When someone passes away, their estate needs to be taken care of by a representative, or “executor.” This person is in charge of tying up loose ends and finalizing the affairs of the deceased. It can be a challenging and time-consuming task, especially for larger or more complex estates. For this reason, executors are typically entitled to some form of compensation. This may be a flat fee, an hourly rate, or a percentage of the estate value. In most cases, the deceased person will explain how they want their executor to be paid in their will, but if they don’t, it is up to state law and the probate court to decide.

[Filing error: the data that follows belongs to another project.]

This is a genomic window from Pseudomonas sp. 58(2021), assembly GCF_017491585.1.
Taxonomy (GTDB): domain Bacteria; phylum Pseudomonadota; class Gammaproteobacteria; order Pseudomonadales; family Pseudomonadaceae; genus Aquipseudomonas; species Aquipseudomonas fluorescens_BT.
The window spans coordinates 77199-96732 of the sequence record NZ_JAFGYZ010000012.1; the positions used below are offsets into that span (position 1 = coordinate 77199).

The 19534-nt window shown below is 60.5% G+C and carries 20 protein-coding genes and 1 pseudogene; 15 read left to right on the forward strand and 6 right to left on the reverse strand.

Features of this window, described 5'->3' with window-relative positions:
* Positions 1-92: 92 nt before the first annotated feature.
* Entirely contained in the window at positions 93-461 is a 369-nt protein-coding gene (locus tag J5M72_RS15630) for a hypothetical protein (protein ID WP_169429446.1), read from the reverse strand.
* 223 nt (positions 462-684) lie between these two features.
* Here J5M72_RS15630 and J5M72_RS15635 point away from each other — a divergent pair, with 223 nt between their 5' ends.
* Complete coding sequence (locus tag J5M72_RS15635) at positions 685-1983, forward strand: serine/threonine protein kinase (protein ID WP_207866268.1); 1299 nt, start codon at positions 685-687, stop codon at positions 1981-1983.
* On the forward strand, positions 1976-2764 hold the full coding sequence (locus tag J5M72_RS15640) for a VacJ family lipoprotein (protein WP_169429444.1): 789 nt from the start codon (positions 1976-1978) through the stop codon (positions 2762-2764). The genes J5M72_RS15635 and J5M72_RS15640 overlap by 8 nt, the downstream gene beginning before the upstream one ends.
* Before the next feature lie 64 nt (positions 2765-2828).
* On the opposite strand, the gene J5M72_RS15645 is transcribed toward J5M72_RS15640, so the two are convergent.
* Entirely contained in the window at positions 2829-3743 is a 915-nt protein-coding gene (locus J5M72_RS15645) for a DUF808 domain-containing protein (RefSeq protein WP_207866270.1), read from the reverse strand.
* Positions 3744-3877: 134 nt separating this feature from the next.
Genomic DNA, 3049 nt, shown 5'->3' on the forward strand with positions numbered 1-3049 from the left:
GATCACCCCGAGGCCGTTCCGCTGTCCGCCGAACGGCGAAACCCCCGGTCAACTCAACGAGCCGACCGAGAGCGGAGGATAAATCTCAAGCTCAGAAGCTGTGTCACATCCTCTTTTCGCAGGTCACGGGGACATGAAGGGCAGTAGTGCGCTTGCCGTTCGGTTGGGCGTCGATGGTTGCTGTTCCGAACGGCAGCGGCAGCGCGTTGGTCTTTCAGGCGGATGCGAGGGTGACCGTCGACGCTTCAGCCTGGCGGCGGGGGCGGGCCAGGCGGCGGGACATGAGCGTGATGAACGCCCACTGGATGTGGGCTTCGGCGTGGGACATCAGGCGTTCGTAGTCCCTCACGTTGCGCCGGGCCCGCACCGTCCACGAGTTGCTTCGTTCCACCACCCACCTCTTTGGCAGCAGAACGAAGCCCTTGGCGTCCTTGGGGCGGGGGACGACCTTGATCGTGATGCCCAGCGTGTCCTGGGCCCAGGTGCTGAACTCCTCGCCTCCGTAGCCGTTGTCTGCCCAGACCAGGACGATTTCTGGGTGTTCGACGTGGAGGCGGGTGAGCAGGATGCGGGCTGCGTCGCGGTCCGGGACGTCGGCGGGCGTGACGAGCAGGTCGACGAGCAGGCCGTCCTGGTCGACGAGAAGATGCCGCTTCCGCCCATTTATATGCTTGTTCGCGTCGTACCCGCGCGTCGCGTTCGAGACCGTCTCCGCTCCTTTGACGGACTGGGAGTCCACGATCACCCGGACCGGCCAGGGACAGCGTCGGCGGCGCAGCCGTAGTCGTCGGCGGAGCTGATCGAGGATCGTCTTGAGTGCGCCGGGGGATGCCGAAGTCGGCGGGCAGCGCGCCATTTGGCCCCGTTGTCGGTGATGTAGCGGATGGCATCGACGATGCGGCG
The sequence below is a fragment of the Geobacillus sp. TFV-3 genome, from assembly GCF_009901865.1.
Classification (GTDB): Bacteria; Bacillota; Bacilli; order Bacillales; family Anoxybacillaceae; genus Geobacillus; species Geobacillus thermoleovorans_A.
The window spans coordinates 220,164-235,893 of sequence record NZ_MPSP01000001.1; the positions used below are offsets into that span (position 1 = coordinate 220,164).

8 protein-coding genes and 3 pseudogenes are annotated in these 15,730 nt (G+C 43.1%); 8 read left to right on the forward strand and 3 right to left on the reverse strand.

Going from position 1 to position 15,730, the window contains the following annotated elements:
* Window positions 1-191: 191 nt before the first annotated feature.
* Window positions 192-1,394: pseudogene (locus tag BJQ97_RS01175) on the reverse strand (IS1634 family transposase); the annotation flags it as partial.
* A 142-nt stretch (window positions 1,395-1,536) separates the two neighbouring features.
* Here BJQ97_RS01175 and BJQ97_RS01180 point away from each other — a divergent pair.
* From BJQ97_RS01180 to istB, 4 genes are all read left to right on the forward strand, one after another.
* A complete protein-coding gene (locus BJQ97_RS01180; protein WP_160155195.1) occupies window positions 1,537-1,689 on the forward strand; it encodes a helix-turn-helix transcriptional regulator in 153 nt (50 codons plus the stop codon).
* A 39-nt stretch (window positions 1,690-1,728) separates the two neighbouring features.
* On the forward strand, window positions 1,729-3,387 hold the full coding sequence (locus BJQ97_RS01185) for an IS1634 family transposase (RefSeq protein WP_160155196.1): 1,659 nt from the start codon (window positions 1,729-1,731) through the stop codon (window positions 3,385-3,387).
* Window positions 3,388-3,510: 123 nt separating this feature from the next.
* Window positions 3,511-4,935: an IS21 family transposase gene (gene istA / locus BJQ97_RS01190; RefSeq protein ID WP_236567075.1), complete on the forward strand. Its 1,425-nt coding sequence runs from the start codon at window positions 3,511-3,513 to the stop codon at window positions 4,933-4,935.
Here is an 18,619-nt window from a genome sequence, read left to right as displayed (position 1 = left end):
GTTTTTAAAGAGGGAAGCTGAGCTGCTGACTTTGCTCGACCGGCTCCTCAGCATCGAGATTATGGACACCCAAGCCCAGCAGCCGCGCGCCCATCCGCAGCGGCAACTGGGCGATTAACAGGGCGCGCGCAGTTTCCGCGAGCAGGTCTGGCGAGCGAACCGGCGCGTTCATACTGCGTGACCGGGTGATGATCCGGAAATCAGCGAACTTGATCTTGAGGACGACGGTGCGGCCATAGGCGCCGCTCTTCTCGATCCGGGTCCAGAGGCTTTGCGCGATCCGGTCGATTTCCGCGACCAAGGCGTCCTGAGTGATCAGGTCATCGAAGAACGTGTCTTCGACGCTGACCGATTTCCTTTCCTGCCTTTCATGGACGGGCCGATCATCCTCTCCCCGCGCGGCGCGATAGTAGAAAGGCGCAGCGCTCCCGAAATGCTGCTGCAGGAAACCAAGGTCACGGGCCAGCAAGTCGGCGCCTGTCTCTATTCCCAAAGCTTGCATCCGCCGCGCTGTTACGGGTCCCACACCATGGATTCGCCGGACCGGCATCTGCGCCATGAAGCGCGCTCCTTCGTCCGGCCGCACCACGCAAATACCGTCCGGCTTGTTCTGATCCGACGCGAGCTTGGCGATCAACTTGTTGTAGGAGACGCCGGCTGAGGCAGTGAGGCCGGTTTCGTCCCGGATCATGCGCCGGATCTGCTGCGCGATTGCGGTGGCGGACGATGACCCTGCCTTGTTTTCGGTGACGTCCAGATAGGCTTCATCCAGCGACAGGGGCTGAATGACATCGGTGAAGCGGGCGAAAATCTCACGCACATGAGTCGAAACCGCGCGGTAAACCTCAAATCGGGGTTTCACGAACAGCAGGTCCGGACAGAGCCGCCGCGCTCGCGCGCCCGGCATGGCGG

Most states will allow a person to specify that they want their executor to receive a flat fee in their will, or they will state that the executor should be paid a reasonable amount of compensation. However, many will not outline any kind of compensation at all and leave the decision up to state law. The majority of the states use a “tiered percentage formula” or a flat percentage for the amount an executor can be charged.
In California, the executor fees are set up as a percentage of the estate value using a sliding scale. This means that the executor will get paid 4% of the first $100,000, then 3% of the next $100,000, and then 2% of the remaining value. In addition, the state allows co-executors and has a specific process for changing or removing executors.